B.L.’s discipline is overturned — but who won the case?

Yesterday the Supreme Court issued its decision in Mahanoy Area School District v. B.L. by and through Levy, the case involving a tenth-grade student who, disappointed that she did not make the varsity cheerleading squad, went home and posted a picture of herself on Snapchat with her middle finger raised, with the caption “Fuck school fuck softball fuck cheer fuck everything.”  The Supreme Court agreed with the Third Circuit that removing the student from the JV cheer squad for her sophomore year violated her First Amendment rights.  However, the Supreme Court disagreed with the Third Circuit – or, at least, the two judges in the majority – as to why it violated her First Amendment rights. 

This is important, because while the Supreme Court’s decision was obviously a loss for the Mahanoy Area School District, I would go so far as to say that the decision was a victory – a minor victory, admittedly, but a victory nonetheless – for school districts in general.  Why, you ask?  Because the school district did not appeal the case to the Supreme Court because it was really that upset that its discipline of B.L. had been overturned (OK, yes, that was a reason it appealed, but not the major reason).  And dozens of national organizations did not file amicus briefs weighing in on the case because they were that concerned with whether the student got to cheer again or not.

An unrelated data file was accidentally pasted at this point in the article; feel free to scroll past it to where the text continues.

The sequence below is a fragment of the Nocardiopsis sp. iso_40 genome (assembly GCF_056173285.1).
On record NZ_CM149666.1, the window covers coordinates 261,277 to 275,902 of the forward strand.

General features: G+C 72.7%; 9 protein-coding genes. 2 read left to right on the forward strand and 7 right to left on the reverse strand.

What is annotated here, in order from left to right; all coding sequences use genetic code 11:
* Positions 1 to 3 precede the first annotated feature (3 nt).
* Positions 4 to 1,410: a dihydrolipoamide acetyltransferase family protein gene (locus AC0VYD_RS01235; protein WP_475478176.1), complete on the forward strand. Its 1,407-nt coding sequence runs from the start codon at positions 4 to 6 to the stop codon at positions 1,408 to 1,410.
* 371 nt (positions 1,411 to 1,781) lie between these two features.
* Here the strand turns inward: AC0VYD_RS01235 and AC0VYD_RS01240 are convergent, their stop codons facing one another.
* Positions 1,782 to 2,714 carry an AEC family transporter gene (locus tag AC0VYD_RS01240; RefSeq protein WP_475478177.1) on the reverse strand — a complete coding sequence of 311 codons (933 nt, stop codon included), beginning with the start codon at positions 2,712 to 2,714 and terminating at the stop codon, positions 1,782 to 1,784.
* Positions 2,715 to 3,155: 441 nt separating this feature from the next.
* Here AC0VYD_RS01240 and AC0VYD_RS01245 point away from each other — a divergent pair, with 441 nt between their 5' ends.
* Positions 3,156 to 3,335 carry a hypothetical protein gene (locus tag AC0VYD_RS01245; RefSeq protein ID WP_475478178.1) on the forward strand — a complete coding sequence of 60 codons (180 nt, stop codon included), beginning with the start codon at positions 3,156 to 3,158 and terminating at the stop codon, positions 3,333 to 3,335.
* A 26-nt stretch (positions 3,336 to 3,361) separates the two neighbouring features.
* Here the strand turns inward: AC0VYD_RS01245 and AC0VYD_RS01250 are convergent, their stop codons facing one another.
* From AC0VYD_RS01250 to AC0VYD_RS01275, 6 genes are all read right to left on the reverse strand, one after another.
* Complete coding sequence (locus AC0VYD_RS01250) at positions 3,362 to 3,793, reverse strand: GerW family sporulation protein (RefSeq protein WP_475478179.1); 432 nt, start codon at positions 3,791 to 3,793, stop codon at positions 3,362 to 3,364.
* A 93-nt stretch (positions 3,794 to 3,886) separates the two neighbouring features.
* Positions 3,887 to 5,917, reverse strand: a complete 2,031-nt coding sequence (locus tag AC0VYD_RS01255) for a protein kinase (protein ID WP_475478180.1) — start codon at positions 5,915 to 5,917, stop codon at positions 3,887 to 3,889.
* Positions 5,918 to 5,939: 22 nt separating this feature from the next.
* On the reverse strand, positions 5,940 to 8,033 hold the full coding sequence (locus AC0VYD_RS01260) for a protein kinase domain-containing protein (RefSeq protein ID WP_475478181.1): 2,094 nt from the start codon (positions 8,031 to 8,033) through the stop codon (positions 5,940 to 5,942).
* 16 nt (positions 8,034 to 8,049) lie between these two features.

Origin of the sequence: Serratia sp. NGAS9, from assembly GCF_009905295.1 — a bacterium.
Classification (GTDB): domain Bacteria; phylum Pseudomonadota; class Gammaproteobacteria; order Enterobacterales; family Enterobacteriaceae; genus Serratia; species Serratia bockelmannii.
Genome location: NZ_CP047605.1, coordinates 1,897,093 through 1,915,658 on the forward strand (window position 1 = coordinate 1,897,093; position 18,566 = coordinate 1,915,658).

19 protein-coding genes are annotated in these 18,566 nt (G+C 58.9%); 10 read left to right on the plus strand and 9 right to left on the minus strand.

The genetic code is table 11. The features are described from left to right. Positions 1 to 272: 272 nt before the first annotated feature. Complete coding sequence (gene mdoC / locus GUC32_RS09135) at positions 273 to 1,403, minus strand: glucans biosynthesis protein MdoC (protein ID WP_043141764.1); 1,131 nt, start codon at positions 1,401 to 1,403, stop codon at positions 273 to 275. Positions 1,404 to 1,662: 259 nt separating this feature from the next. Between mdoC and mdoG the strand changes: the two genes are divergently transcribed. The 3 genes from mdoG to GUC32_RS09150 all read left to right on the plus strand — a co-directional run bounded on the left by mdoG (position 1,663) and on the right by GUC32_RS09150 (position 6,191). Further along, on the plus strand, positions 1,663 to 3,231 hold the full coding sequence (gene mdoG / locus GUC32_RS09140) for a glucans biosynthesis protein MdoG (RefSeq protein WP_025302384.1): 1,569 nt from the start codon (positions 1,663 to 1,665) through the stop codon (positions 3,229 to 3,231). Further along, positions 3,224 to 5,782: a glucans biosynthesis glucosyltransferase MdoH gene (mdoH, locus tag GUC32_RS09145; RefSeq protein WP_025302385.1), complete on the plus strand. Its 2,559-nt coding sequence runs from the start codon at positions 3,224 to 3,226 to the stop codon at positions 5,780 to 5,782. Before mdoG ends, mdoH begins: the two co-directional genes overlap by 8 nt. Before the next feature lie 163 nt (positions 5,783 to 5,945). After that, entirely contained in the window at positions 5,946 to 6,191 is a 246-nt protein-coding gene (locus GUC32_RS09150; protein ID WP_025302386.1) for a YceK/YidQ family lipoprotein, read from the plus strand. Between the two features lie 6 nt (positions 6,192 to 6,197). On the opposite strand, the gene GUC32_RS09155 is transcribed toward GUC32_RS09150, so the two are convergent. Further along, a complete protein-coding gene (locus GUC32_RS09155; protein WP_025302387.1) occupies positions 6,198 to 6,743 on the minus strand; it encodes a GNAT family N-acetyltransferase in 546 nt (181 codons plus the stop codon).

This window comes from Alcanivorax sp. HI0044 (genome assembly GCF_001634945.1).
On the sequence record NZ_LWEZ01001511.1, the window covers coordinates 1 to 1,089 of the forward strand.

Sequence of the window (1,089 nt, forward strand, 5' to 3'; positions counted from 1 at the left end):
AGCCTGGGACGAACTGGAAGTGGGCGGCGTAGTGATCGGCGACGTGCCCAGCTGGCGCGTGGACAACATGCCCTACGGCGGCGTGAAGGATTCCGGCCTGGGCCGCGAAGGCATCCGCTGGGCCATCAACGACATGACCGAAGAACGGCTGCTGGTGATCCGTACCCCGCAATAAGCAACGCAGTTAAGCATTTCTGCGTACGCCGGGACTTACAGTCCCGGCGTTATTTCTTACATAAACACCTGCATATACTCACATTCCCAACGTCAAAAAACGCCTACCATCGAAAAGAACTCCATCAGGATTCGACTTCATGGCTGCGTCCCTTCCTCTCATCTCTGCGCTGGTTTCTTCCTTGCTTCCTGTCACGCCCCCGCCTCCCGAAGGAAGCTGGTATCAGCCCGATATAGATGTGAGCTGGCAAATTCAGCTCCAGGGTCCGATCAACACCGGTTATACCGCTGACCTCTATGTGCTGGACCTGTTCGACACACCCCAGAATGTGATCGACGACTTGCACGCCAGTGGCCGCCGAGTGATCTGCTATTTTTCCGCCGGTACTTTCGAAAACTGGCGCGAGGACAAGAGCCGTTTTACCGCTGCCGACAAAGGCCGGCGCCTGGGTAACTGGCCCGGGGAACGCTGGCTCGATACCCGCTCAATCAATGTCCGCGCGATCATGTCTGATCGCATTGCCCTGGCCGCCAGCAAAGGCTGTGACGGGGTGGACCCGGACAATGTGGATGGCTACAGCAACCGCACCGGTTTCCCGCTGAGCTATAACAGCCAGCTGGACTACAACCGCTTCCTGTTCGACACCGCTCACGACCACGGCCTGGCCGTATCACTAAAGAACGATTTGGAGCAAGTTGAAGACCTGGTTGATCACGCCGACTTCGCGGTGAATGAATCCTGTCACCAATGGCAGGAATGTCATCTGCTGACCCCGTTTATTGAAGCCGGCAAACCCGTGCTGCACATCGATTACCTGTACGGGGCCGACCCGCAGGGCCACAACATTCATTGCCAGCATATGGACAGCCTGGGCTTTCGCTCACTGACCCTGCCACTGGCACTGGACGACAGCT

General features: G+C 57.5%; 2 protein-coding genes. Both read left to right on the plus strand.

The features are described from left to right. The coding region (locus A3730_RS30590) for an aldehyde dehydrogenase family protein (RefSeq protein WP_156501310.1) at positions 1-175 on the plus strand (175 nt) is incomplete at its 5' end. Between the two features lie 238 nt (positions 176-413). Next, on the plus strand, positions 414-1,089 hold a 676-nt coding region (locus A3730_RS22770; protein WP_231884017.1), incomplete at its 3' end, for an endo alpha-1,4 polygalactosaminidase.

No, what made this case worrisome to school districts generally was one sentence from the majority opinion: “We hold today that Tinker does not apply to off-campus speech,”—a conclusion that Judge Ambro (writing in concurrence) recognized had been entirely rejected by all other circuits to have considered the issue.  School districts were legitimately concerned that the Third Circuit’s categorical rule would prevent schools from dealing with issues like bullying and sexual harassment, much of which has moved online and been amplified by the ability to speak without having to witness the listener’s response.